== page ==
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FrRevol_451-500.indd 24 3/16/12 1:12 PM CHAPTER IX Ofthe Last Days ofM. Necker. I would not speak of the feeling which the death of my father produced in me were it not an additional means of making him known. When the political opinions of a statesman are still in many respects the subject of debate in the world, we should not neglect to give to his principles the sanction of his character. Now what better proof can be given than the impression which it produced upon the people, who were most qualified to judge him? It is now twelve years since death separated me from my father, and every day my admiration ofhim has increased; the recollection which I have retained of his talents and virtues serves me as a point of comparison to appreciate the worth of other men; and though I have traversed all Europe, a genius ofthe same style, a moral principle ofthe same vigor, has never come within my way. M. Necker might be feeble from goodness and wavering from reflection; but when he believed that duty was concerned in a resolution, he thought that he heard the voice ofGod; and whatever attempts might be made to shake him, he listened only to it. I have even now more confidence in the least ofhis words than I should have in any individual alive, however superior that individual might be. Everything that M. Necker has said is firm in me as a rock; what I have gained myself may disappear; the identity of my being consists in the attachment which I bear to his memory. I have loved those whom I love no more; I have esteemed those whom I esteem no more; the waves of life have carried all away, except this mighty shade whom I see upon the summit of the mountain, pointing out to me with its finger the life to come. I owe no real gratitude on earth but to God and my father; the remainder ofmy days has passed in contention; he alone poured his blessing over them. But how much has he not suffered! The most brilliant prosperity distinguished one-half of his life; he was rich; he had been named 474 FrRevol_451-500.indd 25 3/16/12 1:12 PM CHAPTER IX. Last Days ofNecker prime minister of France; the unbounded attachment of Frenchmen had recompensed him for his devotedness to their cause. During the seven years ofhis first retirement, his works had been placed in the first class of those ofstatesmen, and perhaps he was the only individual who had shown himselfprofoundly skilled in the art ofgoverning a great country without ever deviating from the most scrupulous morality or even the most refined delicacy. As a religious writer,1 he had never ceased to be a philosopher; as a philosopher, he had never ceased to be religious; eloquence had not hurried him away beyond the limits of reason, nor had reason ever deprived him of a single emotion of true eloquence. To these great advantages he had joined the most flattering success in society: Madame du Deffant/ who was acknowledged to have more lively smartness of conversation than any other woman in France, declared in her letters that she had met with no man more pleasing than M. Necker. He too possessed the same charm of conversation, but he employed it only among his friends. In fine, the universal opinion of France in 1789 was that no minister had ever carried further every kind of talent and virtue. There is not a city, not a town, not a corporation in France from which we have not addresses expressing this sentiment. I transcribe here from among a thousand others that which was written to the republic of Geneva by the city of Valence. Gentlemen Syndics, Amid the enthusiasm ofliberty which inflames the whole French nation , and which penetrates us with a deep sense of the goodness of our august monarch, we have thought that we owe you a tribute ofgratitude. It was in the bosom of your republic that M. Necker first saw the light; it was in the abode of your public virtues that his heart was trained to the practice of all those of which he has given us an affecting spectacle; it was in the school of your good principles that he imbibed that gentle I. Necker had published De !'importance des opinions religieuses in 1788. For more information about his religious...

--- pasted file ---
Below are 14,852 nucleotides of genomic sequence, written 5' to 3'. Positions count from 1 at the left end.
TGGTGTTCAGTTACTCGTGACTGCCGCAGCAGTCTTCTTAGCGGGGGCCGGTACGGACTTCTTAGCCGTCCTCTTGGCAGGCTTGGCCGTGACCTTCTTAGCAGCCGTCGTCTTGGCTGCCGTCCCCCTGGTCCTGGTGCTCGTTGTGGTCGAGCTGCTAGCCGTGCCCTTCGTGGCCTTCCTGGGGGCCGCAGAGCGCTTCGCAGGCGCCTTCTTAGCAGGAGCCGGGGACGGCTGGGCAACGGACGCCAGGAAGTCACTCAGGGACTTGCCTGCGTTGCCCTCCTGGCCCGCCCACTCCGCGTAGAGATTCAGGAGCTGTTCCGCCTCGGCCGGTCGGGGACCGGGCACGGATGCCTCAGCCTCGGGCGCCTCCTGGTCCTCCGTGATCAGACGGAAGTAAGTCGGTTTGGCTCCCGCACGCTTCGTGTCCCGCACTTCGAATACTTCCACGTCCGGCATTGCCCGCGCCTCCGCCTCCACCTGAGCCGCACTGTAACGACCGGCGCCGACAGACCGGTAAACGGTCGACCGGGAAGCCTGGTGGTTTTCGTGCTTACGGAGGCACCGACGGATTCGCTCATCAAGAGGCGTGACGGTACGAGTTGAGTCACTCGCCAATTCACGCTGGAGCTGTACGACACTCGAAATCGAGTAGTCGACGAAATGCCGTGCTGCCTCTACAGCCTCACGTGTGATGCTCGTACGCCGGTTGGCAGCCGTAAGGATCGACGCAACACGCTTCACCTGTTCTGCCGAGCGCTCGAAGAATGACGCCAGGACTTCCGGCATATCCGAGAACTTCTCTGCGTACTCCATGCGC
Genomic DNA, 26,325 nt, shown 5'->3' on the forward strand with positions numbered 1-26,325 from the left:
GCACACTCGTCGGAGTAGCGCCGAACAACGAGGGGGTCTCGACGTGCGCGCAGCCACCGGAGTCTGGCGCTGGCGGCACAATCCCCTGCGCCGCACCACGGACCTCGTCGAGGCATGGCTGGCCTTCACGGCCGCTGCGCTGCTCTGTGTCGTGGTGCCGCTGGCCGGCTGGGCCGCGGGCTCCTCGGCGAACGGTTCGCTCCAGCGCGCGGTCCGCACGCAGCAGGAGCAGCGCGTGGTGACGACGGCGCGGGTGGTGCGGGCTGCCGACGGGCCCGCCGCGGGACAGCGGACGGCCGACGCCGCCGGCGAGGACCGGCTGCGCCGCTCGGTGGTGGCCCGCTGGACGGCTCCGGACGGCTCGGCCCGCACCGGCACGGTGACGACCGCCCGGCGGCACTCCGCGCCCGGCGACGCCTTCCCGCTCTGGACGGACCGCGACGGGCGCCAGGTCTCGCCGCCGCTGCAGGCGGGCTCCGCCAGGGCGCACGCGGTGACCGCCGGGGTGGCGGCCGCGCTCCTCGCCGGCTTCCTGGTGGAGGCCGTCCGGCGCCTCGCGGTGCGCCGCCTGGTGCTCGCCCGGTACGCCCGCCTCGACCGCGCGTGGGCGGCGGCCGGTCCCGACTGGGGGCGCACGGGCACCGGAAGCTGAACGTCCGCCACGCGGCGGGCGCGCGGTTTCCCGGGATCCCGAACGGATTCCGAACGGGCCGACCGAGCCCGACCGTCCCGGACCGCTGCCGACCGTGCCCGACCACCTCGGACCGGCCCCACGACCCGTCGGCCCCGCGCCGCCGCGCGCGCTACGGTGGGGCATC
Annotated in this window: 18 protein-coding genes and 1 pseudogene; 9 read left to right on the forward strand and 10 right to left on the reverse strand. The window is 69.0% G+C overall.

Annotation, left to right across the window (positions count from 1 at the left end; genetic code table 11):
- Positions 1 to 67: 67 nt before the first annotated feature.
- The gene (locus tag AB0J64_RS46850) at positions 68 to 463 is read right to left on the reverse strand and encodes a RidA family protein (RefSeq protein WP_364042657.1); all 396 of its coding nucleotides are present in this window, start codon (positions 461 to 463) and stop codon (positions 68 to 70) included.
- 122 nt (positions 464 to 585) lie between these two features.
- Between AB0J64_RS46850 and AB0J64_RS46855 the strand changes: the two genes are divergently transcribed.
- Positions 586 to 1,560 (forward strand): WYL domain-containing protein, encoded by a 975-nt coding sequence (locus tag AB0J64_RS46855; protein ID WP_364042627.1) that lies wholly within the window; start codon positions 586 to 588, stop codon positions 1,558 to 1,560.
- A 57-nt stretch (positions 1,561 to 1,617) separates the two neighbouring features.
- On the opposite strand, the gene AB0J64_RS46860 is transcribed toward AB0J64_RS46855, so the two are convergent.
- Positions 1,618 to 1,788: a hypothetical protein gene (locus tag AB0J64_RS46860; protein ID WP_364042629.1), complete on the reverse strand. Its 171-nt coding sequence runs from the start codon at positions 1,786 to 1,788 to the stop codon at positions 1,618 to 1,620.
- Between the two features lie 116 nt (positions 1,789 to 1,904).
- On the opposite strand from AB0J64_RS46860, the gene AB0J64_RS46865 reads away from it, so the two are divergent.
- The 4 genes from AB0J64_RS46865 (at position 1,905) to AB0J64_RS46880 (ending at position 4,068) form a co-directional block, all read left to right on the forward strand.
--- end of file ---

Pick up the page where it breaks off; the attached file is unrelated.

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Additional Information

ISBN
9781614878636
Related ISBN
9780865977327
MARC Record
OCLC
836874520
Pages
834
Launched on MUSE
2014-01-01
Language
English
Open Access
No
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